Somewhere (though can't remember where exactly) someone said that February felt like the best time for New Year's Resolutions. Well, March has always felt like the first month of the year for me. Maybe because it's the month of my birth or it's the beginning of spring (although it has been snowing here all day) or maybe because January and February still feel like a Christmas hangover (though fun is usually had by all, the month-long prep and party, as we know, are both sooo much work) and New Year's Resolutions are just too hard to keep in the dead of winter. During these first two months, I just can't quite get up the energy to promise anything, even to myself. There are so many family and friends birthdays in these months, I can barely keep up and remember them all much less send something.
But the hangover is nearly over and now I feel ready for those resolutions. However, I'm going to call them my March Promises. I like the way that sounds much better. Who doesn't want to make promises to themselves like an adoring lover? A promise sounds much more inviting than the equivalent of 'firm determination' which sounds almost like a punishment or a 'Time Out'.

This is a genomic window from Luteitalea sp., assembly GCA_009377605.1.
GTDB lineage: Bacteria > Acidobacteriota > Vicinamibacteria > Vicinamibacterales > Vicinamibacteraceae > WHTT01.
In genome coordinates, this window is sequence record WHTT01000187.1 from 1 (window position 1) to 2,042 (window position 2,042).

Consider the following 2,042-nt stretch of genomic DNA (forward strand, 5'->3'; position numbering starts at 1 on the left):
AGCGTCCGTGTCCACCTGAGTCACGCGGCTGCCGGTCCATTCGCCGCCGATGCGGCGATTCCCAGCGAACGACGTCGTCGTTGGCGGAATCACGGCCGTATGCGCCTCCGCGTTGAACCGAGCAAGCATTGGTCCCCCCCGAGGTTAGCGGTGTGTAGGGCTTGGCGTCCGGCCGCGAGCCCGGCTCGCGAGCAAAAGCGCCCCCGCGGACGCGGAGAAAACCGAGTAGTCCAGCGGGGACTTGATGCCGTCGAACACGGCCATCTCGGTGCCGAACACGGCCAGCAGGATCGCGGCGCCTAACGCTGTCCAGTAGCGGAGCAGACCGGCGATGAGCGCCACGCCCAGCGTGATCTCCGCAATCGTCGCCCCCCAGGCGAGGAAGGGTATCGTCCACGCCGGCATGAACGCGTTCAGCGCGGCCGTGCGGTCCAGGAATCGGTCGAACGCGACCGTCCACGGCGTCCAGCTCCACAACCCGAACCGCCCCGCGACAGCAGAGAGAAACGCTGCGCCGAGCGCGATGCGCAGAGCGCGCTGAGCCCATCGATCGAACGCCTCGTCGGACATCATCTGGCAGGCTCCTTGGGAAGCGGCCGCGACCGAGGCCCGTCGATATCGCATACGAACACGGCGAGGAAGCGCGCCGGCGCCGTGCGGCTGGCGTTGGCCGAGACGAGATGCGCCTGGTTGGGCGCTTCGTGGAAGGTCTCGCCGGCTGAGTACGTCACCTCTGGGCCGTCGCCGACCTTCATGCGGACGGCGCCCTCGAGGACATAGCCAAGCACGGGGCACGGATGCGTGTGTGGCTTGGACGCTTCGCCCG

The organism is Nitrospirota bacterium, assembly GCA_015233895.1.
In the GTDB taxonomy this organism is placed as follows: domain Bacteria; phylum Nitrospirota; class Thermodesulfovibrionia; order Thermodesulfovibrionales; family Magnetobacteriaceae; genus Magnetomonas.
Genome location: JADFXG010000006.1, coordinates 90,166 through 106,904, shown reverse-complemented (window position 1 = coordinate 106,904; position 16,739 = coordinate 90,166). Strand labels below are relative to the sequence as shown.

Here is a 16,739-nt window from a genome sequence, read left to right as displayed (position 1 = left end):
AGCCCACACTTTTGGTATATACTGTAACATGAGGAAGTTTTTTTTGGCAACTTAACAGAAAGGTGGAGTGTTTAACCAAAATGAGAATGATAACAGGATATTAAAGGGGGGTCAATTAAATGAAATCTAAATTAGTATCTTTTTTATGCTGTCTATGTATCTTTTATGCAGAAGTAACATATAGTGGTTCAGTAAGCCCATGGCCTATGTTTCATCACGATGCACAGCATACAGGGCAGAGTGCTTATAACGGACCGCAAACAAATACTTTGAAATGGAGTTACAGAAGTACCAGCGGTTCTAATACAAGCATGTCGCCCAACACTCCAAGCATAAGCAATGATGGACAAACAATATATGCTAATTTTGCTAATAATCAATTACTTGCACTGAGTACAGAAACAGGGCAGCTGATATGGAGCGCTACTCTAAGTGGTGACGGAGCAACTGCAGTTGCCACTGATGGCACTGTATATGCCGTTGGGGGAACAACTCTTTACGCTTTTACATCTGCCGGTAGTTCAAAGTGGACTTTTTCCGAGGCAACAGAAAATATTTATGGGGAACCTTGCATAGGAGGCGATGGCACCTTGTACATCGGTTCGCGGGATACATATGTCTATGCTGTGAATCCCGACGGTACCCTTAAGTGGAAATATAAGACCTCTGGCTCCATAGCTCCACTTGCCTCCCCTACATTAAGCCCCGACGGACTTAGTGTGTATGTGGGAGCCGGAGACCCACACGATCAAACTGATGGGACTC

So, in the spirit of growth and rebirth, here they are:
Self, I says to me,
~To be less judgemental and hard on you,
~To stop treating you like you should be doing more,
~To stop making you feel guilty
(Sounding like a theme here?!)
~To give you all the encouragement you felt you didn't get,
~To treat you like the artist you want to be (and are),
~To give you time for the things you love,
~To care for and worship this body as the Goddess temple it is,
~To gently remind you to see the flip side and be grateful for what is,
~To learn the beauty of Alchemy and turn 'muck' into Gold,
~To invite you to the most peaceful place on Earth (with a little--constant--
Your own Mind.
There, that oughta do it. Who best to pamper ourselves? Let the year (and spring) begin! Anybody else have any March Promises?
(Just remember...for some it's a chance to start over!)
Photographs copyright: Kirsten Steen